The Movie Musical: On The Brink Of A Renaissance? Whitney, Woody And Madonna Films Raise The Issue.

Posted: December 26, 1996

After a decade of only cartoon genies and Parisian hunchbacks to keep the American film musical alive, it's easy to understand the optimism of those who believe the live-action musical has regained its voice.

Suddenly here's Whitney Houston belting out gospel in The Preacher's Wife. And Madonna crying Argentina in the pop-opera Evita. And Goldie Hawn crooning ``I'm Thru With Love'' in Woody Allen's Everyone Says I Love You.

Whether we are truly on the brink of a musical renaissance sparks discord among observers, whose vehement yeses and absolutely nots nearly drown each other out. What all can agree on, though, is that the flesh-and-blood film musical gives audiences that certain something other films do not.

``Sometimes words fail,'' says James L. Brooks, producer of Jerry Maguire and maker of 1994's I'll Do Anything, a musical that tested so badly with audiences the numbers were deleted prior to release. ``Music takes us places that dialogue cannot.''

``I suppose the climate is right for musicals now,'' reflects Stanley Donen, director of Singin' in the Rain and Funny Face. So right, in fact, that Donen is now at work on a film musical with songwriters Jerry Leiber and Mike Stoller.

``I don't buy the fact that there's a resurgence,'' counters Larry Kardish, curator of film at the Museum of Modern Art. The movie musical is not rediscovering its voice, he maintains, just clearing it.

``Evita is an aberration,'' Kardish says. ``I don't see it coming out of any tradition or establishing one. It got made into a film because producers could attach Madonna to it.''

Both Evita and The Preacher's Wife, it can be argued, feature hugely popular recording stars who can't act but can sing. On the flip side, notes Jesse Green, who has written about the history of popular music, ``we have the Woody Allen musical with actors [among them Julia Roberts and Allen himself] who can't sing.''

``These new musicals coming out now are an aberrant phenomenon,'' Green says. The Preacher's Wife - which stars Houston as the director of a gospel choir - ``is a shoehorned musical [with] songs [that] emerge in a realistic context,'' he says. In that regard, it's not unlike the recent films That Thing You Do! and Grace of My Heart, which also are about making music.

Evita - which opens in Philadelphia on New Year's Day - is less a traditional musical than an opera, says Green: It's ``all singing. The transition from dialogue to music is nonexistent.''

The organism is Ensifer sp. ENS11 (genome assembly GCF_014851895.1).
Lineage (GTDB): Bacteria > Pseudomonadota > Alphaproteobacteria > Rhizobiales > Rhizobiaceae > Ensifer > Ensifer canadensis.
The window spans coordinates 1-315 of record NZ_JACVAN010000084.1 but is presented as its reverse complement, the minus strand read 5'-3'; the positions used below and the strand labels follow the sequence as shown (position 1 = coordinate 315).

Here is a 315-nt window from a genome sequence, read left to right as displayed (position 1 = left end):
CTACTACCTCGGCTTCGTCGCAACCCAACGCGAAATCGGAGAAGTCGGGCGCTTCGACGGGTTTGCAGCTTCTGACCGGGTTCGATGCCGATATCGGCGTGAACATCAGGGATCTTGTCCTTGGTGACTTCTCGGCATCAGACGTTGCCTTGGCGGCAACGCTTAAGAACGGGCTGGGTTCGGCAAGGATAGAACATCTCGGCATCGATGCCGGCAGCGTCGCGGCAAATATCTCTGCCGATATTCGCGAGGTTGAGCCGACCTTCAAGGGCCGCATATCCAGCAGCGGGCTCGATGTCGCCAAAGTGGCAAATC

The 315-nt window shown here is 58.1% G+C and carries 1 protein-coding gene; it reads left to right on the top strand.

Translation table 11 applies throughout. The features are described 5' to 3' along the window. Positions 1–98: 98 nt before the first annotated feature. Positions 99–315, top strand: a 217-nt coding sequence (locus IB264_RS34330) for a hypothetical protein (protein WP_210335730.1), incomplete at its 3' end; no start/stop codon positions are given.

Besides, he adds, ``it doesn't have songs'' - meaning that Andrew Lloyd Webber's pop arias seem to be composed more for armored tanks than for orchestra. It doesn't have ``the kind of material Gene Kelly could croon and dance to.''

Allen's Everyone Says I Love You - due out nationwide on Jan. 17 - uses standards from the '30s in a contemporary setting. But, says Green, it's ``a joke about musicals rather than a real movie musical.''

So what constitutes a real one?

``The movie musical is an incomplete comedy or drama that requires transition to song to get completed,'' Green says succinctly. The great skill of movie musicals, he thinks, ``is that they made the transitions to song seem inevitable despite how preposterous they were.''

MUTATION Though there is no consensus on whether the movie musical is back, there is agreement that it has been in eclipse. And that sometime between 1945 and 1965, the infrastructure of Hollywood and the business of music mutated, creating conditions that were no longer hospitable for the creation of musicals.

Escalating movie costs, collapse of the studio system, and a generation gap in music tastes are the usual suspects when it comes to playing the game of where-have-all-the-musicals-gone.

``What caused the eclipse of musicals is a vast complex of events,'' says Donen with a sigh.

``Everything came at once: the studios forced to divest themselves of movie theaters and losing that revenue, the advent of TV . . . the spiraling cost of making musicals'' and, following World War II, the need for dialogue that would appeal to an increasingly important foreign market.

It proved cheaper and more profitable to make a quickie ``shoehorned'' musical such as the 1957 Elvis vehicle Jailhouse Rock than to choreograph, score and film a spectacle such as Donen's Funny Face, which came out the same year. After the '50s, studios no longer had divisions that employed songwriters and choreographers to create musicals for the screen. Instead, the studios merged with record companies motivated to find film vehicles for their established stars.